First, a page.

'Best Of' lists are so two months ago, quit living in the past, no one cares anymore. Having had time to separate and gain an objective perspective, 2018 was a great year for film, both in Aotearoa and abroad; it served up blockbusters, flops, hidden gems and everything in between. If 2019 is already feeling a little too overwhelming for you, take a step back in time with me and explore some of the films that made my twenty-eighteen twenty-great-teen (I’m sorry).
12. Death of Stalin
I’ll admit, part of the reason I made my list 12 films instead of 10 was because it felt wrong to leave off Death of Stalin, one of the two funniest things I saw in theatres in 2018. Amando Ianucci, the genius behind political comedies The Thick Of It, In the Loop and Veep offers an absurd retelling of the absolute clusterfuck that was post-Stalin Russia. Featuring Geoffrey Tambor as the incompetent Georgy Malenkov and Steve Buscemi as the ambitious Nikita Kruschev, Ianucci manages to squeeze every last drop of comedy out of the cruelty and horror of Stalin’s regime without it feeling unearned or gratuitous. I never knew Joseph Stalin with a cockney accent could bring me so much joy.
11. You Were Never Really Here
This felt like 10 grams of adrenaline injected straight into my eye sockets. Lynne Ramsay gives us an unrelenting, violent quest for redemption. Stripping back most dialogue and conventional plot mechanics, we’re left with a grizzly Joaquin Phoenix as ‘Joe’ a combat vet armed with some duct-tape, a ball-peen hammer and a taste for vengeance. It reminds me of Nicolas Winding Refn's Drive if it were set in the Upside Down, minimal, tense and relying on a special performance from a leading man. I love me some Joaquin, and while Jarred Leto and the Suicide Squad justifiably put a lot of people off the idea of the Joker for good, I’m excited to see what Phoenix’s iteration of the clown prince will look like later this year.
10. Eighth Grade
Bo Burnham has been one of my favourite comedians for a long time. He plays with the comedic form until it bends or breaks in a way that few other comedians today can match (special shout-out to comedian Hannah Gadsby who’s Netflix special Nanette, was one of the culturally defining moments of 2018).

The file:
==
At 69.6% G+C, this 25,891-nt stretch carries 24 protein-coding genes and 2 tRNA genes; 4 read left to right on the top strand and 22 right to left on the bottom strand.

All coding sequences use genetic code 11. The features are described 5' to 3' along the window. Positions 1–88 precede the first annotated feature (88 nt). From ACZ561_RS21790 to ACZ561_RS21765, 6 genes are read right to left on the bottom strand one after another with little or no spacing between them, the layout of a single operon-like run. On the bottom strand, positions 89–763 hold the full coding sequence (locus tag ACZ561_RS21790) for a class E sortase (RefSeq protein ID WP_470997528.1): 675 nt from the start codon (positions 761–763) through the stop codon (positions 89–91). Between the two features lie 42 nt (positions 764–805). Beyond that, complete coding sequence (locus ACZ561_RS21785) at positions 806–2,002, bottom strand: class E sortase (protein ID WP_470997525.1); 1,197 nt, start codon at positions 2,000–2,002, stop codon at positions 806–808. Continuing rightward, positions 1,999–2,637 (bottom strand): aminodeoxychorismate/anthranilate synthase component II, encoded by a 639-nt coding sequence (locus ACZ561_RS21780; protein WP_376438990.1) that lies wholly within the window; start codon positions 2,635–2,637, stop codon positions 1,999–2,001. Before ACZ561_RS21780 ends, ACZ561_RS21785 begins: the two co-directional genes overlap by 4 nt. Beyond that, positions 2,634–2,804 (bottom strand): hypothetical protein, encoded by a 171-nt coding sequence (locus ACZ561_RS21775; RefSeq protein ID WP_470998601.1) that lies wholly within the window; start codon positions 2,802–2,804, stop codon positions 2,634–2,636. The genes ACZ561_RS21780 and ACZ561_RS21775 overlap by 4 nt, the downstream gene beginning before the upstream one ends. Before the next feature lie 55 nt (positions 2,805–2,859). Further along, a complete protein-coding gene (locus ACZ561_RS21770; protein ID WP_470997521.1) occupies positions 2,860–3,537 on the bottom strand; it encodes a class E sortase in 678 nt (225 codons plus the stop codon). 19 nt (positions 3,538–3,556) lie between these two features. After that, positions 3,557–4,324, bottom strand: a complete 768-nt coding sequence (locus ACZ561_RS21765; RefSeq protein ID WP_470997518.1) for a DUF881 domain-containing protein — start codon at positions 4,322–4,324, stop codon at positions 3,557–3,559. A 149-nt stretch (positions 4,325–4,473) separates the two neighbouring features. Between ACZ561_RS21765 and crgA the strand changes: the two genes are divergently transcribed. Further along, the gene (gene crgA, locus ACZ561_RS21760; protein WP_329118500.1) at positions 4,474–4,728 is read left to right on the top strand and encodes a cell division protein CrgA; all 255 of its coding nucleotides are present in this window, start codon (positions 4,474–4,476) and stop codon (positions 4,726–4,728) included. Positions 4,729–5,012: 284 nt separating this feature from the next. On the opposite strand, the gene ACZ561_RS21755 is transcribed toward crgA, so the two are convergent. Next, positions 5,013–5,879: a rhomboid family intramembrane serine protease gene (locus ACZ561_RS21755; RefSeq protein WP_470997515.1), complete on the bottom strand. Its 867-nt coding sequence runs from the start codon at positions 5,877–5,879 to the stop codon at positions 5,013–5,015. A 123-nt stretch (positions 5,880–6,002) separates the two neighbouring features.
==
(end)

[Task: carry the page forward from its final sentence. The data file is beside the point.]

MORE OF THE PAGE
Burnham makes his directorial debut with Eighth Grade. As per the title the story follows an 8th grade (Year 9 in Kiwi terms) student (played by future superstar Elsie Fisher) in her final days of middle school, navigating the usual awkward tenets of adolescence and the millennial senses of isolation and anxiety that can come from a life lived on social media. Fisher’s performance, alongside the other kids a lot of whom were unknowns prior to the film give it a naturalism that helps it avoid coming of age tropes. Burnham drops you into every uncomfortable social interaction, every thought of self-doubt without ever passing judgment on a generation he’s no longer a part of (the moral of this film could have easily been ‘social media - bad’ if it was done poorly). I watched this with four other Millennials and it’s fair to say we all had some form of mild PTSD during the movie, I’d call that a success and I’m excited to see what Bo does next.
9. Black Panther
After the unexpected gem that was Creed I was excited to see what director Ryan Coogler could do within the superhero genre. I clearly wasn’t the only one, Black Panther was arguably the biggest film of 2018, it became the 3rd highest grossing film of all time. While there is (understandably) a lot of superhero fatigue, considering the rate that the Marvel and DC juggernauts pump out flicks, it certainly didn’t show with Black Panther.